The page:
Senate Balks at Limiting Drinking Water Reports

August 8, 2012

A bid to drop the legal requirement that drinking water utilities mail annual reports on any contaminants in water delivered to customers fell short in the Senate June 21, 2012.

The annual "Consumer Confidence Reports," required by the Safe Drinking Water Act (SDWA), have been a fixture since 1999. Public water systems above a certain size must annually mail customers a report on the sources of their water, any contaminants detected, the health effects of any contaminants in violation of EPA standards, and utility efforts to reduce contamination.

An amendment, by Sen. Pat Toomey (R-PA), would have allowed utilities to deliver the CCRs to their customers online, rather than via US Postal Service. Some utilities had favored this as a cost-saving measure. But some consumer groups opposed it, saying customers were more likely to see the reports if included in the water bills they receive by mail.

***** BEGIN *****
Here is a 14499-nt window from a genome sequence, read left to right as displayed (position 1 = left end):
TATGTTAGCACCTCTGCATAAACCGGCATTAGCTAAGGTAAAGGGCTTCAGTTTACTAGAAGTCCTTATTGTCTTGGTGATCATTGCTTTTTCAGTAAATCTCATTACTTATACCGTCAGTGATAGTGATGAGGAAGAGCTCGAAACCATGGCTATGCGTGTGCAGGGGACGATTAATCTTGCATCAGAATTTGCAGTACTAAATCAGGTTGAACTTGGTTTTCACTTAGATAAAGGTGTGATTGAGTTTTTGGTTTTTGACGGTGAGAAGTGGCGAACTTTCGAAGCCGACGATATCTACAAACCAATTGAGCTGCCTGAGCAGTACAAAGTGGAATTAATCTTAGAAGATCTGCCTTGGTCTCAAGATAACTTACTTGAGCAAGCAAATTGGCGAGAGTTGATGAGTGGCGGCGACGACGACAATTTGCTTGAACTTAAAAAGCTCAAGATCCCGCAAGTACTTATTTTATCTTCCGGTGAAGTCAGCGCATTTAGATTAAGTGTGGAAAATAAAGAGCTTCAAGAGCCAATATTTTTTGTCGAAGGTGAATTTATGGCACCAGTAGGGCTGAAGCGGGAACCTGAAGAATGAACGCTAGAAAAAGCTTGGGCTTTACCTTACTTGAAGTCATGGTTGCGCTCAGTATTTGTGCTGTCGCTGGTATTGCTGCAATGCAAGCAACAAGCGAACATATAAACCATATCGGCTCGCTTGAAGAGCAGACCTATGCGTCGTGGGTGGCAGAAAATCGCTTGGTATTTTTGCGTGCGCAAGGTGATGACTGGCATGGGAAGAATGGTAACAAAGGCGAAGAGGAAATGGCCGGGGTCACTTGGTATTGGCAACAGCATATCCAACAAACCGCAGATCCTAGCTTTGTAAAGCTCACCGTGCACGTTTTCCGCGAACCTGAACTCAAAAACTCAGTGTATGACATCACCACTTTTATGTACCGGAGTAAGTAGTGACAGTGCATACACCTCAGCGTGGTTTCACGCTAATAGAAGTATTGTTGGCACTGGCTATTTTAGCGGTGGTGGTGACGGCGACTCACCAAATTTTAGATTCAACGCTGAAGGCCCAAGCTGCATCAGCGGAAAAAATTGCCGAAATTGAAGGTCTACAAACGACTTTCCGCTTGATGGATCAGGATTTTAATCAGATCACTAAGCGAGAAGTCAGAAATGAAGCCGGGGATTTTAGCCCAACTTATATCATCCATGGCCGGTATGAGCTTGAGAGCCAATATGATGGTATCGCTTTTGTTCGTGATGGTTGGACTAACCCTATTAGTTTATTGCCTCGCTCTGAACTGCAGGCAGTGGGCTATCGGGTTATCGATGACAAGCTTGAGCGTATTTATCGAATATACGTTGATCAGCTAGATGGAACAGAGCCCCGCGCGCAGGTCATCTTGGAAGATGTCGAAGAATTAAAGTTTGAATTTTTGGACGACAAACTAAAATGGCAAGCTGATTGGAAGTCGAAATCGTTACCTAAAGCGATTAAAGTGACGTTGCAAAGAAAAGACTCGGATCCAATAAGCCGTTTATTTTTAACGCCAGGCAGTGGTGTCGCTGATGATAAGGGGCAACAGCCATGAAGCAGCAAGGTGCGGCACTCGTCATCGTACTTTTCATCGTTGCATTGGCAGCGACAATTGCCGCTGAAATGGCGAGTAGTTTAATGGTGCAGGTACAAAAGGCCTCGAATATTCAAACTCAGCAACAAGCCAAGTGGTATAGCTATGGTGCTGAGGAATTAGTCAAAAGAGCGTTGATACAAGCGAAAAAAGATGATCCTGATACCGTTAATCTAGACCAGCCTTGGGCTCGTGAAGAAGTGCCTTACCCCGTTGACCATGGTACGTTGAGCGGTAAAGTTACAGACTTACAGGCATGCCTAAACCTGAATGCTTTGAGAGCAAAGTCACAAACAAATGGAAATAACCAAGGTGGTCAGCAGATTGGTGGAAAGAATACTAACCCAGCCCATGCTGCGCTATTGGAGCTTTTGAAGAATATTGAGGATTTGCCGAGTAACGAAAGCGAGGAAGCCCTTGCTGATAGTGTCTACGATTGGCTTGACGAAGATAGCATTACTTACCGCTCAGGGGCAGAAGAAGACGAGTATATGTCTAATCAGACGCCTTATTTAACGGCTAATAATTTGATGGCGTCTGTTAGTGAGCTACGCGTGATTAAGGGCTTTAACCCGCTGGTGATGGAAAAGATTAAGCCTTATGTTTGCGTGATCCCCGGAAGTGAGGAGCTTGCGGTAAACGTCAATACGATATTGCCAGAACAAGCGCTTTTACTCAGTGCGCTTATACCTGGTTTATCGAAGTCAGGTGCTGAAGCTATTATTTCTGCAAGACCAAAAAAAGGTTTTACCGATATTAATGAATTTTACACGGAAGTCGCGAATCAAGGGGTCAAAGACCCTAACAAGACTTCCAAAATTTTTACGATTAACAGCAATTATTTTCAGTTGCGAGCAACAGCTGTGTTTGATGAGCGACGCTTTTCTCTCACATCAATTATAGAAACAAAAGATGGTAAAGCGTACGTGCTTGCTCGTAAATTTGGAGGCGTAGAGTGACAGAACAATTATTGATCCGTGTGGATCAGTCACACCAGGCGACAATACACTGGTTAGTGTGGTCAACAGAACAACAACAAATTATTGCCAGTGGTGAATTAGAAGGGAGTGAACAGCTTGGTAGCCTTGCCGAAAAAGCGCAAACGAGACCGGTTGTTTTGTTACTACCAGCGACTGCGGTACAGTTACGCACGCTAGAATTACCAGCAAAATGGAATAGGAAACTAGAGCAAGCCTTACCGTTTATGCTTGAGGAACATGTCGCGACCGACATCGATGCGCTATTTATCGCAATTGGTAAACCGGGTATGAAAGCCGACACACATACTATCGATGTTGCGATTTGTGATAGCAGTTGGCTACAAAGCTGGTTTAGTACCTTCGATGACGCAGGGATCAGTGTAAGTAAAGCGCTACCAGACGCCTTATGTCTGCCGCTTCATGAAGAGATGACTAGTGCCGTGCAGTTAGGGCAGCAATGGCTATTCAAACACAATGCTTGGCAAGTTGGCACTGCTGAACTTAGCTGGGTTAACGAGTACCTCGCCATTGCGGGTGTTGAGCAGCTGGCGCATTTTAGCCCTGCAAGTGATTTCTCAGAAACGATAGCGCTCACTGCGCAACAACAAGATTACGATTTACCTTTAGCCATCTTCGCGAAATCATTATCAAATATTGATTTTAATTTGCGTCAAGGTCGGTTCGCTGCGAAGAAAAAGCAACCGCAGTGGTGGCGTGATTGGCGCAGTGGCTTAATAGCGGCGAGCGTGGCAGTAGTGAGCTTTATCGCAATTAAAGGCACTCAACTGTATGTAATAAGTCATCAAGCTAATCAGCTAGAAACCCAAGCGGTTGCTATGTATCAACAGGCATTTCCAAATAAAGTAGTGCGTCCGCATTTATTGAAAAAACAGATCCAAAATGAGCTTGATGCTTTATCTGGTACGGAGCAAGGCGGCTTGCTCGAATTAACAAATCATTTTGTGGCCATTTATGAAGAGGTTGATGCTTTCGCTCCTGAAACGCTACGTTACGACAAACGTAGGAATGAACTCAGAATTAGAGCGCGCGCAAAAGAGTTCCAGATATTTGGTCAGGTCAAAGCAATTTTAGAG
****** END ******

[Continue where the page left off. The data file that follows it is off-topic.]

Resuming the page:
Toomey had introduced the measure as a stand-alone bill (S 1578), but offered it as an amendment to the Farm Bill during Senate floor consideration. The Senate rejected it in a 58-41 vote, under an agreement that required non-germane amendments to win 60 votes to pass. Backers said they will continue to push the stand-alone bill, but that may have little chance of passing in the remainder of this Congress as election season approaches.

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